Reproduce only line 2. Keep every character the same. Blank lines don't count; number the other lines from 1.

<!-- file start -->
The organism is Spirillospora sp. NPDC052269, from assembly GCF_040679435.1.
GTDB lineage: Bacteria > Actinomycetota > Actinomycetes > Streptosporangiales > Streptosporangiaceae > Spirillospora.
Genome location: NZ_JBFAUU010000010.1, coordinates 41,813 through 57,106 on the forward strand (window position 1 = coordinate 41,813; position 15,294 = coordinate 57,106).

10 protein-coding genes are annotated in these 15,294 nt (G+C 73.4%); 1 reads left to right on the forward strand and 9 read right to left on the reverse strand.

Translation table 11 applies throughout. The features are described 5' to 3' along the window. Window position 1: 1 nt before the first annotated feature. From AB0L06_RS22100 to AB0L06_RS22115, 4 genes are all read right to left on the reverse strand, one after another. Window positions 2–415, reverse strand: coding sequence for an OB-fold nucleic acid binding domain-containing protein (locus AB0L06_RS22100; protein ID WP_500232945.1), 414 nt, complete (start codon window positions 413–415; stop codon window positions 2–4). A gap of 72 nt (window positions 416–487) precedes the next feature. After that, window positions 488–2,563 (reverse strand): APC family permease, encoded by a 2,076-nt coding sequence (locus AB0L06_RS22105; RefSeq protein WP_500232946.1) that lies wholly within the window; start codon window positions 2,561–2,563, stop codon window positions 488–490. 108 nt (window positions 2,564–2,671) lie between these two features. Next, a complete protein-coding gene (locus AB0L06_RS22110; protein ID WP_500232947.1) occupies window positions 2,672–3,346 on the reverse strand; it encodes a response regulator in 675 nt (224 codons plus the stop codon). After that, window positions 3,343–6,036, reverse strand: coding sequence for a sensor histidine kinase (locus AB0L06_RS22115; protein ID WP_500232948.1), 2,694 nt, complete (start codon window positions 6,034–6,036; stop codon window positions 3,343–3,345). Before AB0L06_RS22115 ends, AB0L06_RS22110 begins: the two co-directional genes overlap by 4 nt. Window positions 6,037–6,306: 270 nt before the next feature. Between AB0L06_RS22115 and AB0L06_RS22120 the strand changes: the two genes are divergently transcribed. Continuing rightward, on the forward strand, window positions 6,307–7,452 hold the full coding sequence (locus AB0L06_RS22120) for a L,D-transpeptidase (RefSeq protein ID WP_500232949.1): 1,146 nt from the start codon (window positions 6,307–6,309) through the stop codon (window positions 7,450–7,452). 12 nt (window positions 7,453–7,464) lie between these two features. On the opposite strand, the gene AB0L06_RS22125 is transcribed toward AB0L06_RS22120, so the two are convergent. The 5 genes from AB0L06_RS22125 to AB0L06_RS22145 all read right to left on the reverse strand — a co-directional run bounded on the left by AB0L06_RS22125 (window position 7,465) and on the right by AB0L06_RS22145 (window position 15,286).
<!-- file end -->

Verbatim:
GTDB lineage: Bacteria > Actinomycetota > Actinomycetes > Streptosporangiales > Streptosporangiaceae > Spirillospora.